Inspection and Appraisal Fees
Before you purchase a home, you need to pay for a home inspection, and an appraisal, possible even inspections for pests or radon. The costs of these inspections are borne by buyers and are a necessary protection to avoid buying a flawed property or paying too much.

Closing Costs
Buyers need to be prepared with the cash for anywhere from 2% to 4% of the mortgage balance depending on your area.

Taxes
As a homeowner, you'll need to pay property taxes, which are generally part of the escrow you pay into each month. Remember, even if you have a fixed-rate home loan, your property taxes could go up and increase your monthly housing costs.

Insurance
Your lender will require home insurance, the cost of which depends on factors including the construction materials of your home and the location. Even if you have renter's insurance, you'll find that home insurance costs more because you are paying for the ability to rebuild your home in addition to replacing your personal possessions. Insurance costs will rise over time, and you will need supplemental insurance if you live in a flood zone.

HOA and Condo Fees
If you buy a home within a homeowners' association or a condominium association, you'll be required to pay a monthly or quarterly fee. These fees can rise, or your association may need to charge a special assessment for projects such as repaving the parking lot or repairing a roof.

Utility Bills
Depending on where you live, your costs for electricity, gas and water could be higher when you move into your own home than when you live in an apartment. You may also need to pay for garbage collection along with your Internet, cable and phone bill.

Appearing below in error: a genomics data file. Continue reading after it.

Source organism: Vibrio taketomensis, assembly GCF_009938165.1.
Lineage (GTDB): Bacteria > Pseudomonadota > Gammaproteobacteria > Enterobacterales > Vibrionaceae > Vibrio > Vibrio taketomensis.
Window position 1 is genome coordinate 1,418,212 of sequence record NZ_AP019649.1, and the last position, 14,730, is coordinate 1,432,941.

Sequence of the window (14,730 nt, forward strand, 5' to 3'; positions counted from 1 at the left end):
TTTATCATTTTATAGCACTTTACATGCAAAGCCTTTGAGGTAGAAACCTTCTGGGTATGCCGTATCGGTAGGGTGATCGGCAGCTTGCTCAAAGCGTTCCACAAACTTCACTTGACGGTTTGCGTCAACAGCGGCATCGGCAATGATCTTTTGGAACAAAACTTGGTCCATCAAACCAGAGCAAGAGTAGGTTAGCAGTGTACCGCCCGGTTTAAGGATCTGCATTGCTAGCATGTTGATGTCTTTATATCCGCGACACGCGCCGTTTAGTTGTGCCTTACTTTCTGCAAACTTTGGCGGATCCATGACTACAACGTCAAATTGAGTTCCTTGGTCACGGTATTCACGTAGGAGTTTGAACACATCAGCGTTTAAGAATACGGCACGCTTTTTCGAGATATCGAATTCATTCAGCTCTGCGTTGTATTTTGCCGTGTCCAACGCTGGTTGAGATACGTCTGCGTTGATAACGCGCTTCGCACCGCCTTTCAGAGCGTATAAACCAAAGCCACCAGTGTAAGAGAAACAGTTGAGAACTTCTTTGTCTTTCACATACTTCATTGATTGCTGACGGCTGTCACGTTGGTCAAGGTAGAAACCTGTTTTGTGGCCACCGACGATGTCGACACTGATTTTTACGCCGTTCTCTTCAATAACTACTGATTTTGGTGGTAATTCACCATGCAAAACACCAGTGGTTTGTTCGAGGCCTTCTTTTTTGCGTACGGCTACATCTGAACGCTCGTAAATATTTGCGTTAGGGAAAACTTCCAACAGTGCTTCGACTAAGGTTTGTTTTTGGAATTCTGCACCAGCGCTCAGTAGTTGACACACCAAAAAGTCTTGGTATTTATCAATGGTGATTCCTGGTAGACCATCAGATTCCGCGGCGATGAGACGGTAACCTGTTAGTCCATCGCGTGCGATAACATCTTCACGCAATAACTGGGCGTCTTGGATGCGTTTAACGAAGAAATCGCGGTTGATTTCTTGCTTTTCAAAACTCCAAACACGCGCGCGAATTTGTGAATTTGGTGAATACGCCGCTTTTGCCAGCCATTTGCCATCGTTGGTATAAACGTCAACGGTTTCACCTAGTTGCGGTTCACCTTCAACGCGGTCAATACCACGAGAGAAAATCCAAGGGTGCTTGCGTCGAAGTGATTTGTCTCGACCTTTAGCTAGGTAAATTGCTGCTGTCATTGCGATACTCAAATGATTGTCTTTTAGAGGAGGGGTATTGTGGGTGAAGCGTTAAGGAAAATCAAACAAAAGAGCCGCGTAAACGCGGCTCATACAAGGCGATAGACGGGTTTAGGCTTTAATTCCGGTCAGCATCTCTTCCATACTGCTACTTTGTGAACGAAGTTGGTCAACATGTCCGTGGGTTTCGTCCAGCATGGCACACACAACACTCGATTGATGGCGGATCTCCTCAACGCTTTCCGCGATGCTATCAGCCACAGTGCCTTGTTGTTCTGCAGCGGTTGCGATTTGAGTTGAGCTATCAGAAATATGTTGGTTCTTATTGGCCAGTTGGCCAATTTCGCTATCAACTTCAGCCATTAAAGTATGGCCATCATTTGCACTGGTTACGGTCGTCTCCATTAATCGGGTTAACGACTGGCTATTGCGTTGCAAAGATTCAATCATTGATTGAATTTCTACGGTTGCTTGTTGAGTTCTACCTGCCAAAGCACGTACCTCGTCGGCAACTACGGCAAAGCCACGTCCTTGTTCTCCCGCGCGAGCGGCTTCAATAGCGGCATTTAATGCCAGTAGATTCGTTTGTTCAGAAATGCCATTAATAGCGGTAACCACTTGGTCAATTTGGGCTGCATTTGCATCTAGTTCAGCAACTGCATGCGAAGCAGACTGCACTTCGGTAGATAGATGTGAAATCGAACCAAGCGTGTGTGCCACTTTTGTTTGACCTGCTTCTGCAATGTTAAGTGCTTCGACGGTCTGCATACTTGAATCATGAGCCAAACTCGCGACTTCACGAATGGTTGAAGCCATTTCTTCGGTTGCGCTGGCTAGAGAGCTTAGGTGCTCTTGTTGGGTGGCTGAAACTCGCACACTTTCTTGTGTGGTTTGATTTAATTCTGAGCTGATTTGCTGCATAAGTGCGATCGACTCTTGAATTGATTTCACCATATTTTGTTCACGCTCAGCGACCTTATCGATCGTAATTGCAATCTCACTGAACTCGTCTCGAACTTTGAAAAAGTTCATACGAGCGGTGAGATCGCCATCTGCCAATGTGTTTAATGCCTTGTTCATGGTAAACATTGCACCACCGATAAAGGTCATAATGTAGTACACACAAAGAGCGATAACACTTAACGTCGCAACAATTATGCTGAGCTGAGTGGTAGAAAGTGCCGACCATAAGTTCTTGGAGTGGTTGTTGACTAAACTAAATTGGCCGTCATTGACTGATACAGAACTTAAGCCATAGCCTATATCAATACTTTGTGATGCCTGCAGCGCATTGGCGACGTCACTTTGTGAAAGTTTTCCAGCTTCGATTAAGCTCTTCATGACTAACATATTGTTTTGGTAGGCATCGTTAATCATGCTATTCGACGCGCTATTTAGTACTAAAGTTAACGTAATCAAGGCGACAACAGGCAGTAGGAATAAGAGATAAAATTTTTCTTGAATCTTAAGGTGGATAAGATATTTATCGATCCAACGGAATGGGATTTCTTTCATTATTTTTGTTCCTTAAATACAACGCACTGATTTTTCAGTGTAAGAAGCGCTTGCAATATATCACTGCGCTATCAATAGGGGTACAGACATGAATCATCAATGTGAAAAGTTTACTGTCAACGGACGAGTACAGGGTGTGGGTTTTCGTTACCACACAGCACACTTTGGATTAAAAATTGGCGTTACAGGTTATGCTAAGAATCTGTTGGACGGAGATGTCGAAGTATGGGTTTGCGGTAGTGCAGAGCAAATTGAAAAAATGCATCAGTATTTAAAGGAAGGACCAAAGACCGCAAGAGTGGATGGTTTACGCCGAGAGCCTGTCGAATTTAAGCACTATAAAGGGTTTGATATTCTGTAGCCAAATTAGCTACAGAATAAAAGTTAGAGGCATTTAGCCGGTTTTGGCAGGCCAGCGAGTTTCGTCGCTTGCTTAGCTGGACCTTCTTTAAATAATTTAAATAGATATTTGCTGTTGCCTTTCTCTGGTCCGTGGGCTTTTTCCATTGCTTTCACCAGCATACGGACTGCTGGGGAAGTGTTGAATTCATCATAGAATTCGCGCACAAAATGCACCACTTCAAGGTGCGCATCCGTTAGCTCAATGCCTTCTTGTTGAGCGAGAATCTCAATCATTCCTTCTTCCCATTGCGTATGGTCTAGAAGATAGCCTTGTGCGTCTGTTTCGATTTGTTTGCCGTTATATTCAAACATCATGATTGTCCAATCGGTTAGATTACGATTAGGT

Furniture
While this is essentially a discretionary expense, most people who move from an apartment to a larger home need to buy at least some new furniture.

Lawn Care
Whether you handle your yard work yourself or hire a professional, you will have to pay something to keep your landscaping in check. Lawn equipment can be costly and you may need a snow blower or a leaf blower, too.

Maintenance
Home maintenance costs time and money. While you may be able to change your furnace filters, clean your gutters and keep your appliances running smoothly yourself, you may also need to hire a contractor to clean and inspect your chimney and to keep your heating and air conditioning system in top shape.

Repairs
While maintenance tasks can be predictable, the most costly part of homeownership typically comes with unexpected repairs such as replacing or repairing the roof, removing a tree, or paying for mold mitigation in a damp basement. The list of possibilities is endless, so homeowners should set aside savings for an emergency. Experts suggest budgeting for 1% or 2% of your mortgage balance as a yearly maintenance and repair fund.

The Bottom Line
Buying a home costs more than you think. If you don’t expect to stay in your home for at least seven to 10 years, for more information visit HHHunt Rent vs. Buy.

SF Gate

The New American Dream Through Renting

16 May 2012

Posted by Joseph Coupal